This morning, after a historic Toronto Raptors win, it all makes sense.
All the blown picks and ugly goodbyes and terrible, terrible basketball. For most of two decades, the Raptors were to the NBA what the Hindenburg was to air travel.
Our American friends – some of whom had drawn local paycheques – loved pointing that out.
"That's how they are in Canada. They don't really know basketball," former Raptor Charles Oakley once sneered. "They don't know if they're watching polo or lolo."
Whichever one of those things is the good one, that's what we're into now.
After years of nearly uninterrupted disappointment, the Toronto Raptors are within four wins of competing for an NBA title. They annihilated the Miami Heat 116-89 on Sunday to advance to the Eastern Conference championship against the Cleveland Cavaliers. That series begins Tuesday in Ohio.
"This country deserved it," DeMar DeRozan, the longest-serving current Raptor, said afterward. Perhaps uniquely among the foreigners who've played here, he gets how much it meant.
It had been an ugly series, but it was a glorious finale. Finally seeming to fully coalesce in their 14th postseason contest, the Raptors offered some hope that the next round against the prohibitively favoured Cavaliers might not be a walkover.
That's the hand-wringing to come. But give this franchise and its fans a moment to stop and look around.
"You have to respect an organization that's gone through some pain," Heat coach Erik Spoelstra said afterward, rather understating the matter.
Pain is a few down years. If you are one of the people who remembers the entire history of this organization, you'd probably use words such as "searing" and "agony."
The voyage seemed cursed from the get-go. The Raptors came slinking into the league in 1995, so desperate to be included they allowed the NBA to bully them into agreeing to forgo a first-overall draft pick for three years. They gave erratic playing legend Isiah Thomas an ownership stake and put him in charge. They decided to stage their games in a corner of the SkyDome.
None of these were smart ideas, but they were the beginning of a consistent theme. The Raptors were Midas in reverse. Everything they touched turned to lead.
No one worth having wanted to come here. The ones who were forced to left as soon as they could. So the Raptors began targeting people who had nowhere else to go.
There was a brief flare of competence during the Vince Carter era. In any other organization, Carter would be a sizable footnote. In Toronto, he's a lost prophet. He got as close as anyone to the promised land (though it wasn't all that close).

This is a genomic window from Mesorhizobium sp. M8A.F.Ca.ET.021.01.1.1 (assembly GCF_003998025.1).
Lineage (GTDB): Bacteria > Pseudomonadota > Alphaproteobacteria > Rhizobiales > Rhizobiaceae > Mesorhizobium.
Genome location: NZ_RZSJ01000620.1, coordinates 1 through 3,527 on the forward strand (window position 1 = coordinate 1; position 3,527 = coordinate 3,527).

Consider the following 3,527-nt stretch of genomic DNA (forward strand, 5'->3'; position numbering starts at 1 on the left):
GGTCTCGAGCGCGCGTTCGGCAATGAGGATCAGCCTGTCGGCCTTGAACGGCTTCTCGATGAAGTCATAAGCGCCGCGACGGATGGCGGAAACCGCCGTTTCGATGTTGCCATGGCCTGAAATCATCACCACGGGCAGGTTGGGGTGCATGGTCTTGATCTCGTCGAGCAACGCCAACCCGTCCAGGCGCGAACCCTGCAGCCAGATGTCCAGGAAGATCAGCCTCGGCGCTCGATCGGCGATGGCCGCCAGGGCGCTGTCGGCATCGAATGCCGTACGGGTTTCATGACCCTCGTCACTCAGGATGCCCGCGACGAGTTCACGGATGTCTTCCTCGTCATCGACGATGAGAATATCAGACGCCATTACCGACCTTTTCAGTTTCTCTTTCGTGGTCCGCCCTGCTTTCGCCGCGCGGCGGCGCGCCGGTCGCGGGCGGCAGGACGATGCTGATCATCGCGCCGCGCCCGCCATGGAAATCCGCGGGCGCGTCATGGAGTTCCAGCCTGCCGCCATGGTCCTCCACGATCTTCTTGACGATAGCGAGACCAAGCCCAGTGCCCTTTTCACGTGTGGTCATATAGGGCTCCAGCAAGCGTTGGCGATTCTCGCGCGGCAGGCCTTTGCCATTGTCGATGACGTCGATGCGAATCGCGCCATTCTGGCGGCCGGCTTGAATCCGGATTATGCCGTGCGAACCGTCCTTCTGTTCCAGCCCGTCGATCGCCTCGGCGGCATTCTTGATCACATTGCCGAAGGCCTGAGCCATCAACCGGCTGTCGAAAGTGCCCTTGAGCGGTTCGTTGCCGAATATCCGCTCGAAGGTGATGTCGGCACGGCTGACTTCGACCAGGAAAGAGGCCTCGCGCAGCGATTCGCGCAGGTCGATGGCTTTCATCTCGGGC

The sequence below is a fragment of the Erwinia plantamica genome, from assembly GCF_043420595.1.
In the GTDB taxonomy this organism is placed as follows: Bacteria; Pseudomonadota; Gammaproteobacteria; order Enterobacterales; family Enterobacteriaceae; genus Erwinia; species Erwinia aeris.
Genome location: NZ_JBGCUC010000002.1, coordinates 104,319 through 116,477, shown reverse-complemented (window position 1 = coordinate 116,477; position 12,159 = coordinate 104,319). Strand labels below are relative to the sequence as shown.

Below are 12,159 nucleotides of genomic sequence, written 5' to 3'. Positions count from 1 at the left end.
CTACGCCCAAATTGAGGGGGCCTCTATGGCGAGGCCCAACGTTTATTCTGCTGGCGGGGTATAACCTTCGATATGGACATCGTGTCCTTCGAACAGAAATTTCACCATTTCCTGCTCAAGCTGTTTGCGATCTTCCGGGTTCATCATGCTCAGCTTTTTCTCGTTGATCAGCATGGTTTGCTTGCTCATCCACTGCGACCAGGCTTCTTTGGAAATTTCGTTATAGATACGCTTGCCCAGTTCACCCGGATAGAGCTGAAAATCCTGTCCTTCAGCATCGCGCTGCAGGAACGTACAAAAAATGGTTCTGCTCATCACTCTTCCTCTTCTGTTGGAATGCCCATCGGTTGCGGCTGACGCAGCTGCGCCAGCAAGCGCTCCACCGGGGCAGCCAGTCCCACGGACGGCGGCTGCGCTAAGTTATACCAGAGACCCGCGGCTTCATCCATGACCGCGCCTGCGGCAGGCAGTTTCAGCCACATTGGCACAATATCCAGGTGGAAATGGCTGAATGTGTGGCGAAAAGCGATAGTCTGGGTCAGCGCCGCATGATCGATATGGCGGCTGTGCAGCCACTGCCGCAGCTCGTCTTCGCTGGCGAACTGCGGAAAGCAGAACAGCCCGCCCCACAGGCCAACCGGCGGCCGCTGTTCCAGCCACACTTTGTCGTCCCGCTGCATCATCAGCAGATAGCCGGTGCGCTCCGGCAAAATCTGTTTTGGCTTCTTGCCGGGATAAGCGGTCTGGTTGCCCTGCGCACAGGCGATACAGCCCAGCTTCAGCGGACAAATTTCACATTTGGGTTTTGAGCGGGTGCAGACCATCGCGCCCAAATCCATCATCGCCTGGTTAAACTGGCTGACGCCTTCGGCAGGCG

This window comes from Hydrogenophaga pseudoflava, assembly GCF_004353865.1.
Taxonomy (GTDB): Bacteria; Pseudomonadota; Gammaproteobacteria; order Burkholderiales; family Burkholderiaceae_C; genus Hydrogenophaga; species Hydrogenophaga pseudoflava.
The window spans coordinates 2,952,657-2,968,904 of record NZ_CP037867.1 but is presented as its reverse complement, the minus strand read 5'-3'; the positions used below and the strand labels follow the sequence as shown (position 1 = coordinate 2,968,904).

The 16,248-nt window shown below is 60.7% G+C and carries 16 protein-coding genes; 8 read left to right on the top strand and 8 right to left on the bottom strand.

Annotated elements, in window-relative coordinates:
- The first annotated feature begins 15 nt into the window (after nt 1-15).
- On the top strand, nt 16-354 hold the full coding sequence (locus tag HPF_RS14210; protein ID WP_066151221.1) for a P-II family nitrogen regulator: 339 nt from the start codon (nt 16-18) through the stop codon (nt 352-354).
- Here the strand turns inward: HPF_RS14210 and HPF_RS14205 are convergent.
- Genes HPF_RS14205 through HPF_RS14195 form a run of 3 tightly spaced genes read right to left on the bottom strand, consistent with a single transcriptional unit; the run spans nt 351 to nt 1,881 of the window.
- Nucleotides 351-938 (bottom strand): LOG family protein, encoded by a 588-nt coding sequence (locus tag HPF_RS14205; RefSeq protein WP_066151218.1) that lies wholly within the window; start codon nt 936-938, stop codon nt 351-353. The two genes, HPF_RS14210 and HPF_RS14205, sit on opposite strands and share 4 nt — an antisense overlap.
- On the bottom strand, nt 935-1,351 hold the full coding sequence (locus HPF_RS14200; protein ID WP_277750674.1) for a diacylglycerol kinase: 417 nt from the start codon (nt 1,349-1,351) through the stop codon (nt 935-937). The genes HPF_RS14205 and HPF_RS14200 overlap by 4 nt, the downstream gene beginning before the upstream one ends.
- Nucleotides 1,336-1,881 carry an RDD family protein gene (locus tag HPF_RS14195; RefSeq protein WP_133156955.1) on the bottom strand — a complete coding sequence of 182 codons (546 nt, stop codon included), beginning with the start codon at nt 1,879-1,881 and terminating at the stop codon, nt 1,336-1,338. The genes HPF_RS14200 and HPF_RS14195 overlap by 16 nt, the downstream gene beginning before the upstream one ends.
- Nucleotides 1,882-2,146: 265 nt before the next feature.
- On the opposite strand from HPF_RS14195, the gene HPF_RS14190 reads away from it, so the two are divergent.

Sunday's win means people can finally stop obsessing about Carter's at-the-buzzer miss in 2001. As such, this game wasn't just the high-water mark for Canadian basketball. It also served as an exorcism.
For as long as there has been a team, Toronto has been the NBA's unhappy court jester. Just flashing the logo on an ESPN broadcast operated as a kind of sight gag. They laughed at the name, the colour palette and the goofy, dribbling dinosaur. It all seemed so rinky-dink.
Eventually, Americans stopped jeering so loudly, but only because you had to bend so far over to punch down at the Raptors, you put yourself at risk of slipping a disc.
You may recall many of those slights. Quietly absorbing them came to define the spirit of the fan base.
Pulling for the Raptors was the local version of "I walked X miles through Y feet of snow to school as a kid."
How bad had you had it? Did you remember B.J. Armstrong, Vincenzo Esposito and Oliver Miller? Were you there the night Kobe dropped 81 on them? Were you on the "Drinking to Forget" tour? Could you remember Rafer Alston's number?
Then it began to shift. The Raptors made some decent picks and trades under general manager Bryan Colangelo. He didn't last long enough to see the results, but handed off the portrait of a contender as painted by Picasso. You had to really stare to see it.
New GM Masai Ujiri trimmed away the undermotivated (Andrea Bargnani) and the overpaid (Rudy Gay).
To everyone's surprise – including Ujiri's – what remained was a viable team. An honest-to-God, fully functional professional outfit, with stars and all. Maybe the first one in franchise history.
All of a sudden, being a Raptors fan wasn't a form of civic penance. People wanted to watch this team. More and more of them. TV ratings have quintupled during this playoff run, putting basketball in Hockey Night in Canada territory.
Thousands of people, most of them kids, stood outside the Air Canada Centre on Sunday like penitents in a hailstorm. Just by being there, they made Charles Oakley and all the other sneerers sound foolish.
Even more unexpected than the influx of fans was that people suddenly wanted to play for this team. The moment Kyle Lowry – the overwhelming hero of Game 7 – decided to re-sign with Toronto when he could have gone elsewhere may be the quietest tectonic shift in local sports history.
It took 21 years, but the dream of '95 has finally arrived. The Toronto Raptors belong amongst the very best in the NBA. They belong, full stop.
All those wrong turns and embarrassing misjudgments seem small right now. All the metaphoric bodies can be carried out of the cellar and buried. There's no need to hang on to them any more.
Whatever happens from here on is a bonus. Other cities need basketball champions because they already know what that feels like. What the Raptors have provided is just as important to this browbeaten market – a counterpoint to history.
They're proof that things don't always work out, but eventually, if just a few people keep the faith, they might.